Friday, October 4, 2013

I didn't notice until now

Graph #3 from mine of 18 Feb 2011:

Graph #1: The Declining Peaks of Capacity Utilization
In that old post I pointed out that since the 1960s, the high points of capacity utilization "have come at progressively lower levels."

I also pointed out the "two exceptionally low peaks in the 1980s that I did not mark with red lines, as they do not fit the down-stepping trend. These two severe lows are associated with the Volcker squeeze."

But I did not point out the three peaks that share the next-to-last red line. I noticed it, but I didn't know the reason it happened.

First of all, as I now think, it is not really three peaks. It is two peaks. The first of the two -- the late 1980s peak -- is comparable to those that came before. The second is different: It is wider than the others; in other words, longer-lasting. And it is higher than the downward trend would lead us to expect. (You can move your mouse on and off the graph to compare the actual level with the downstepping pattern of decline.)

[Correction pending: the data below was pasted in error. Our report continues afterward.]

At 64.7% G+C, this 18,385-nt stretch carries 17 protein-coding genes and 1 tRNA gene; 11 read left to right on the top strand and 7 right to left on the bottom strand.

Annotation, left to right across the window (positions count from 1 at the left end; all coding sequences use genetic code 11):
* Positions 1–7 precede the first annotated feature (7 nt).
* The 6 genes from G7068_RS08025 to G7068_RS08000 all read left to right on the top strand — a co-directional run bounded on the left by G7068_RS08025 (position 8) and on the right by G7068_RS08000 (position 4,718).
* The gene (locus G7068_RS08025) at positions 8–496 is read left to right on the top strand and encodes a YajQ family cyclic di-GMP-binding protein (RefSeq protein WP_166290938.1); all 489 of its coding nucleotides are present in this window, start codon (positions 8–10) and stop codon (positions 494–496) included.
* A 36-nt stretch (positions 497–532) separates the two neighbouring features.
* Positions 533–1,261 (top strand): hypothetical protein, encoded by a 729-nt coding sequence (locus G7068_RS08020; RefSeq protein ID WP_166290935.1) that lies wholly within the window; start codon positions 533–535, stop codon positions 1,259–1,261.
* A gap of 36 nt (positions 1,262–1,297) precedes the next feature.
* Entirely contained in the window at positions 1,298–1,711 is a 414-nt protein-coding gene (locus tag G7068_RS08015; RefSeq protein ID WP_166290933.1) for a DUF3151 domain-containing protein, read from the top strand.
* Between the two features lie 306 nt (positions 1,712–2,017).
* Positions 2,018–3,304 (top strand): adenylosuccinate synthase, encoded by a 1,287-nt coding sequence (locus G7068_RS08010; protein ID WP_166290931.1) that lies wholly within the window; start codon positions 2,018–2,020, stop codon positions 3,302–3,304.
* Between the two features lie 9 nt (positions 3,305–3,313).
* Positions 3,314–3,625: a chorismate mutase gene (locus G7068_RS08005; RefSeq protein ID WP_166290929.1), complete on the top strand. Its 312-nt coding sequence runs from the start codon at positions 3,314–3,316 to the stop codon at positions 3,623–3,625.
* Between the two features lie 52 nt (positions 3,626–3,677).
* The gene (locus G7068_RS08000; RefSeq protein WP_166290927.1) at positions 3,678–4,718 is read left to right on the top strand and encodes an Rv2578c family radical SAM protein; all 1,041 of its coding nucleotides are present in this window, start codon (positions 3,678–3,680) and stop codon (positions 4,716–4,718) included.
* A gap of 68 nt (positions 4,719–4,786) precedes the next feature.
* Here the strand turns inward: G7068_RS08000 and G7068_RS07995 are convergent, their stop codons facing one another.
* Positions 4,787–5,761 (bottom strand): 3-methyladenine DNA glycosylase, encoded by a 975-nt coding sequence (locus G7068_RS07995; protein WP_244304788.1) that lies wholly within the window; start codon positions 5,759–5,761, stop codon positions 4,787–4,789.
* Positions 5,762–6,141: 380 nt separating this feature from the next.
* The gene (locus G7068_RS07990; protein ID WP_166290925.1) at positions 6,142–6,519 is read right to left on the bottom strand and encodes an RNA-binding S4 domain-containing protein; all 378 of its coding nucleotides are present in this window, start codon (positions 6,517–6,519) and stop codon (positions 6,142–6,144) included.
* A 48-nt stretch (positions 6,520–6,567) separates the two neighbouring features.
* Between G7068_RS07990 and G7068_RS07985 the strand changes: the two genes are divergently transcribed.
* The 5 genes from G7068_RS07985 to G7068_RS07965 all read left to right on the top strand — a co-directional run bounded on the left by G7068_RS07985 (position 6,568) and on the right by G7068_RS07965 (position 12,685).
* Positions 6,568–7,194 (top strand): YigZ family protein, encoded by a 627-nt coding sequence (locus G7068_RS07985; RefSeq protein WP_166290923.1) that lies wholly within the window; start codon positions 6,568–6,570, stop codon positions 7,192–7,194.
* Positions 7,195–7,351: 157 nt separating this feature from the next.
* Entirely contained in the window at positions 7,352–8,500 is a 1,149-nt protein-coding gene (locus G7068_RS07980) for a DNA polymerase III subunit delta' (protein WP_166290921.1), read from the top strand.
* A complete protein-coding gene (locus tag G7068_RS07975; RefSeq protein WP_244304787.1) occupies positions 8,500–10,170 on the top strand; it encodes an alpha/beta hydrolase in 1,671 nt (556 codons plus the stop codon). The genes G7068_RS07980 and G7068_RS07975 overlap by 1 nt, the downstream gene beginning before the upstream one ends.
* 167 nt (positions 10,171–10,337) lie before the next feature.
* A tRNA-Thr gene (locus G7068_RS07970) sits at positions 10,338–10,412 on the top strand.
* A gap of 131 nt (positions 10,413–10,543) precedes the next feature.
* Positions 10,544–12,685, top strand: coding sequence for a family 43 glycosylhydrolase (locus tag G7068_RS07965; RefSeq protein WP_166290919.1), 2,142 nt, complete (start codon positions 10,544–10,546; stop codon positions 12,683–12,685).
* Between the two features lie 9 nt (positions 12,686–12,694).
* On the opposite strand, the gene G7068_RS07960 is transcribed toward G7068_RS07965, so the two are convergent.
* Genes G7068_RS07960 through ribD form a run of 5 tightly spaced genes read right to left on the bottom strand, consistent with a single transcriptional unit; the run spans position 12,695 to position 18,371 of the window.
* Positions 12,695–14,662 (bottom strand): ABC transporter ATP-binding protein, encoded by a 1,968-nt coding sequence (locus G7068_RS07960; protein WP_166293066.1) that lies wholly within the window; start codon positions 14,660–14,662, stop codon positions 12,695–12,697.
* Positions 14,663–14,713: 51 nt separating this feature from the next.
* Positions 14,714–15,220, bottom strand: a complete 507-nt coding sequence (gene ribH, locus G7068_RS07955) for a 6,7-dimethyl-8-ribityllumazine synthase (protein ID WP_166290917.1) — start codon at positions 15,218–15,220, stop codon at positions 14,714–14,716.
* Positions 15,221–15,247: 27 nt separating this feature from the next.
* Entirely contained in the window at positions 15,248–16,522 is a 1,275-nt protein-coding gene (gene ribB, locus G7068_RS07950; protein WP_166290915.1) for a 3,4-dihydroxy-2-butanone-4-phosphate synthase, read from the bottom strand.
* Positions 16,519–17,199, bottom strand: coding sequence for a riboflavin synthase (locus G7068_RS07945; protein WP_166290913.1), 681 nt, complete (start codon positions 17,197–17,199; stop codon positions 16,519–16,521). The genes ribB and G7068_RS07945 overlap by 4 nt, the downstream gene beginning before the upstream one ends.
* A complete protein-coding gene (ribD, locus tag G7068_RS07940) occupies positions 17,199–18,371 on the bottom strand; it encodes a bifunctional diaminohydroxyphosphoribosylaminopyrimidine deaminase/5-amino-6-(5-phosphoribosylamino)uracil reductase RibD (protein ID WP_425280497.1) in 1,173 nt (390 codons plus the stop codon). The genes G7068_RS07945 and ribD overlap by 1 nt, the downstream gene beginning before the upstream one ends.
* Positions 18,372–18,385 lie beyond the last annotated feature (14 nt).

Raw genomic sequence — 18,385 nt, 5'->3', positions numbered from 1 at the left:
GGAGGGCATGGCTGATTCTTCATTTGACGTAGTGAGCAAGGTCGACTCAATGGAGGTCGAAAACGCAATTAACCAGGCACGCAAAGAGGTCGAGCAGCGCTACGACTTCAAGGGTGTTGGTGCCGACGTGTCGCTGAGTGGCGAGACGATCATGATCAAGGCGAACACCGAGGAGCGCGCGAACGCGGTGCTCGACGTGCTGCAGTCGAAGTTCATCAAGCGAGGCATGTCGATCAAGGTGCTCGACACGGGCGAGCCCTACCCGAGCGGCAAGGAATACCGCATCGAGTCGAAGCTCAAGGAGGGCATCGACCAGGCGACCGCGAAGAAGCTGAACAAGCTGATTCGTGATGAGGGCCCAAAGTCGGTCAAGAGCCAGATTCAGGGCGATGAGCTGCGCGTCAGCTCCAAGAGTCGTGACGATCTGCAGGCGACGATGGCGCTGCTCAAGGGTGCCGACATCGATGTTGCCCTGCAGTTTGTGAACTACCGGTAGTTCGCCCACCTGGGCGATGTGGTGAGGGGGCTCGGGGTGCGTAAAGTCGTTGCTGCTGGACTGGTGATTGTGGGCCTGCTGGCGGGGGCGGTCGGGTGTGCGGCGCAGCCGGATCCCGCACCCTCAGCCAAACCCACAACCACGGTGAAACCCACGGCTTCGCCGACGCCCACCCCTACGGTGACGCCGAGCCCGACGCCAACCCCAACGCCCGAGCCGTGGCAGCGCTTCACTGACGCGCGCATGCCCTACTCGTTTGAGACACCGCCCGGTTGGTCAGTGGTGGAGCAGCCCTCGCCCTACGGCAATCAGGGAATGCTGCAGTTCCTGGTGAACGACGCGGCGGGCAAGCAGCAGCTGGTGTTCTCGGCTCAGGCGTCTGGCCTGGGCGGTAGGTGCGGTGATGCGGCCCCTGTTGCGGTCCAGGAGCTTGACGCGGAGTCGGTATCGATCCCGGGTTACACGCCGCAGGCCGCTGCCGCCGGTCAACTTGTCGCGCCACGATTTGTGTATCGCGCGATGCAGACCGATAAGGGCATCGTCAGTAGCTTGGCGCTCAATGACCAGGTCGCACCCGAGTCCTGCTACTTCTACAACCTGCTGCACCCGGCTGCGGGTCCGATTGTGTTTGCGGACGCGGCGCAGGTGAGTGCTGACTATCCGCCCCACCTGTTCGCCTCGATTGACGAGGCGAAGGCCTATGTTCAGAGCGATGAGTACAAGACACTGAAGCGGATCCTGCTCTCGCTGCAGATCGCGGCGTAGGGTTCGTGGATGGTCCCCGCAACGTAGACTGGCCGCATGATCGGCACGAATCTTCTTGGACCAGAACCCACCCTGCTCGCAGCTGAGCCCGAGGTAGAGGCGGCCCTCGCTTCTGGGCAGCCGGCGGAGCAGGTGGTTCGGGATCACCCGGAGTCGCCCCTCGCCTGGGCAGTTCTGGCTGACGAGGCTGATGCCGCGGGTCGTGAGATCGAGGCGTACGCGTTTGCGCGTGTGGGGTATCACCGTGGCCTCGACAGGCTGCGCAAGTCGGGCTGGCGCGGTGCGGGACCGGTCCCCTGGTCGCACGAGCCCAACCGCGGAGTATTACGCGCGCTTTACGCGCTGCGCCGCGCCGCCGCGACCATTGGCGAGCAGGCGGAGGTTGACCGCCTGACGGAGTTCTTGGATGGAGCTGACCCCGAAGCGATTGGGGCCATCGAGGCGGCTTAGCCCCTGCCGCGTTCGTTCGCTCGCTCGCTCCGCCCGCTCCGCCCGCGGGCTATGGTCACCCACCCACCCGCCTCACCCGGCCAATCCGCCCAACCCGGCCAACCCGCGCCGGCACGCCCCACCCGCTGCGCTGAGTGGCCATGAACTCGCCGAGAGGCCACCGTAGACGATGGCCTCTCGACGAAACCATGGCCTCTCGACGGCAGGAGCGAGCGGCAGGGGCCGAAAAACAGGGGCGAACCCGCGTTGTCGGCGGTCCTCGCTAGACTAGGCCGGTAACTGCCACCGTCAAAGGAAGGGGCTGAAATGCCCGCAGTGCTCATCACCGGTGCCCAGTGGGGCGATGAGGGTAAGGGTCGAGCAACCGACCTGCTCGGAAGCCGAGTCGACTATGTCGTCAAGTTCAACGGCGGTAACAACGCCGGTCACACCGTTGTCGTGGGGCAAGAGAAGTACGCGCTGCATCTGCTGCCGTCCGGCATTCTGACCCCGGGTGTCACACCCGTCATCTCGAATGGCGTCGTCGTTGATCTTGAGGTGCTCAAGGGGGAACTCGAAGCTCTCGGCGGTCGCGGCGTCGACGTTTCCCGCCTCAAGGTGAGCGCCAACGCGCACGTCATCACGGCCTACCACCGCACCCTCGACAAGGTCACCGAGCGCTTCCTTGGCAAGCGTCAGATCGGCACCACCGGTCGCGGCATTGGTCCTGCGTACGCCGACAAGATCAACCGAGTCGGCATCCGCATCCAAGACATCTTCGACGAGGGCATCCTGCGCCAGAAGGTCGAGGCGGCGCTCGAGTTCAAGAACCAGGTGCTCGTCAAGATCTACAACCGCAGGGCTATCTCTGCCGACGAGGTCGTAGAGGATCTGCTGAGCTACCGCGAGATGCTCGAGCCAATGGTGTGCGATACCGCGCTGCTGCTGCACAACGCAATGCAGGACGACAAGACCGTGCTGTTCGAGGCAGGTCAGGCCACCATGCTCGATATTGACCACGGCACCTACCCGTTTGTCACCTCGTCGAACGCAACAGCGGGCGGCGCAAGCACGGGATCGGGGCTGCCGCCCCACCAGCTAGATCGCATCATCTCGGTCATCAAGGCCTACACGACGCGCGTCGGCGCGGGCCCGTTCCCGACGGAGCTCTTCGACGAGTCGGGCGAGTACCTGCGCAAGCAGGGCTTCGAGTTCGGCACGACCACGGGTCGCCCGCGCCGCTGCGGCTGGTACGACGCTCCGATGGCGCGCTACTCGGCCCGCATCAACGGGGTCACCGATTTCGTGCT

Something made this one peak longer and higher than the other peaks would lead us to expect. What could have caused the difference?

The timing of the extended peak is a significant clue. It first reaches a maximum in late 1994. It tops out again in late 1997. This extended high in capacity utilization matches the early years of the so-called "macroeconomic miracle". And the macroeconomic miracle happened just after a unique decline in the growth of private debt and an unusually rapid growth in the quantity of money prepared the way.

Capacity utilization, then, is one of the data series that show improved behavior in response to the early-1990s decline in the debt-per-dollar ratio.

1 comment:

Jazzbumpa said...

It's also the time of the second little moderation. RGDP growth stopped declining and actually edged upward a bit.

Many econ data series show a counter-trend improvement during the Clinton years.

Another pattern I just noticed -a decline in TCU always precedes a recession. There a re a couple of false positives, but I think that's a rather interesting indicator.

BTW, Marcus responded to my posts. You can see it and my comment at his place.